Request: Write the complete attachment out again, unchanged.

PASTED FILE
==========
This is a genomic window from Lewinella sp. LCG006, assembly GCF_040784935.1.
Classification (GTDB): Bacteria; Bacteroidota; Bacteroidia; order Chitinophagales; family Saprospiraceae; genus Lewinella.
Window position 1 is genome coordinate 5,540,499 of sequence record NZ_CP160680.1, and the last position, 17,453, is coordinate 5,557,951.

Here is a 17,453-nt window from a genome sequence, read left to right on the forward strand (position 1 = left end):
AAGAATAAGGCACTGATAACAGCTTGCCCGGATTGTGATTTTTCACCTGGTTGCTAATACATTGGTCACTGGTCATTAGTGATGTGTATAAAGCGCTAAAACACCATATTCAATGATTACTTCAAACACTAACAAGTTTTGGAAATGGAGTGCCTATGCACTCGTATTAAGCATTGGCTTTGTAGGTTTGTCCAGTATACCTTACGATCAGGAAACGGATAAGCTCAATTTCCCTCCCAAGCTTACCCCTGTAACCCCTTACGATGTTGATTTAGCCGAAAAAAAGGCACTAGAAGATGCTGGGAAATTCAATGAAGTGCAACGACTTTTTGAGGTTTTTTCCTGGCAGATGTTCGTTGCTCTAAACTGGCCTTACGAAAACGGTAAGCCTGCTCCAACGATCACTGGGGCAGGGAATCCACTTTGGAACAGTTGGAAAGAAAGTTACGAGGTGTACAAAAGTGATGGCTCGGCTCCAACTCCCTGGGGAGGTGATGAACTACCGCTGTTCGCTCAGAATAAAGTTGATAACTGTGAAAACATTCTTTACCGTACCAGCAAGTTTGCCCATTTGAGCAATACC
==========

This is a genomic window from Lewinella sp. LCG006, assembly GCF_040784935.1.
Classification (GTDB): Bacteria; Bacteroidota; Bacteroidia; order Chitinophagales; family Saprospiraceae; genus Lewinella.
Window position 1 is genome coordinate 5,540,499 of sequence record NZ_CP160680.1, and the last position, 17,453, is coordinate 5,557,951.

Here is a 17,453-nt window from a genome sequence, read left to right on the forward strand (position 1 = left end):
AAGAATAAGGCACTGATAACAGCTTGCCCGGATTGTGATTTTTCACCTGGTTGCTAATACATTGGTCACTGGTCATTAGTGATGTGTATAAAGCGCTAAAACACCATATTCAATGATTACTTCAAACACTAACAAGTTTTGGAAATGGAGTGCCTATGCACTCGTATTAAGCATTGGCTTTGTAGGTTTGTCCAGTATACCTTACGATCAGGAAACGGATAAGCTCAATTTCCCTCCCAAGCTTACCCCTGTAACCCCTTACGATGTTGATTTAGCCGAAAAAAAGGCACTAGAAGATGCTGGGAAATTCAATGAAGTGCAACGACTTTTTGAGGTTTTTTCCTGGCAGATGTTCGTTGCTCTAAACTGGCCTTACGAAAACGGTAAGCCTGCTCCAACGATCACTGGGGCAGGGAATCCACTTTGGAACAGTTGGAAAGAAAGTTACGAGGTGTACAAAAGTGATGGCTCGGCTCCAACTCCCTGGGGAGGTGATGAACTACCGCTGTTCGCTCAGAATAAAGTTGATAACTGTGAAAACATTCTTTACCGTACCAGCAAGTTTGCCCATTTGAGCAATACC